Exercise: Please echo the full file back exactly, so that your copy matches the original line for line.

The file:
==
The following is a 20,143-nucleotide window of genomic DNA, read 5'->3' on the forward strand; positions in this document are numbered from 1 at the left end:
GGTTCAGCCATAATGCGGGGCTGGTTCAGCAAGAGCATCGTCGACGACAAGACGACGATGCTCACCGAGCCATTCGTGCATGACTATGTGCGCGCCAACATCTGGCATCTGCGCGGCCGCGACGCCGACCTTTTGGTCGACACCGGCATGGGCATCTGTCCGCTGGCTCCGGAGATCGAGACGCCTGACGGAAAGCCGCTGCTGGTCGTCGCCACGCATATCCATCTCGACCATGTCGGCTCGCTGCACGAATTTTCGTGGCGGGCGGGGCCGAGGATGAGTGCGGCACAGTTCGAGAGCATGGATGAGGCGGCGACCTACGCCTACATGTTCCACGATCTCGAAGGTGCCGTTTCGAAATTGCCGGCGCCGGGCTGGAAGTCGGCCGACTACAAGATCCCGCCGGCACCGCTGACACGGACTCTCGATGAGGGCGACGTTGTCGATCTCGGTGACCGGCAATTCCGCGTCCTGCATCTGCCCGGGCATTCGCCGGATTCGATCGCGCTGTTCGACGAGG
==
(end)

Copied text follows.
The following is a 20,143-nucleotide window of genomic DNA, read 5'->3' on the forward strand; positions in this document are numbered from 1 at the left end:
GGTTCAGCCATAATGCGGGGCTGGTTCAGCAAGAGCATCGTCGACGACAAGACGACGATGCTCACCGAGCCATTCGTGCATGACTATGTGCGCGCCAACATCTGGCATCTGCGCGGCCGCGACGCCGACCTTTTGGTCGACACCGGCATGGGCATCTGTCCGCTGGCTCCGGAGATCGAGACGCCTGACGGAAAGCCGCTGCTGGTCGTCGCCACGCATATCCATCTCGACCATGTCGGCTCGCTGCACGAATTTTCGTGGCGGGCGGGGCCGAGGATGAGTGCGGCACAGTTCGAGAGCATGGATGAGGCGGCGACCTACGCCTACATGTTCCACGATCTCGAAGGTGCCGTTTCGAAATTGCCGGCGCCGGGCTGGAAGTCGGCCGACTACAAGATCCCGCCGGCACCGCTGACACGGACTCTCGATGAGGGCGACGTTGTCGATCTCGGTGACCGGCAATTCCGCGTCCTGCATCTGCCCGGGCATTCGCCGGATTCGATCGCGCTGTTCGACGAGG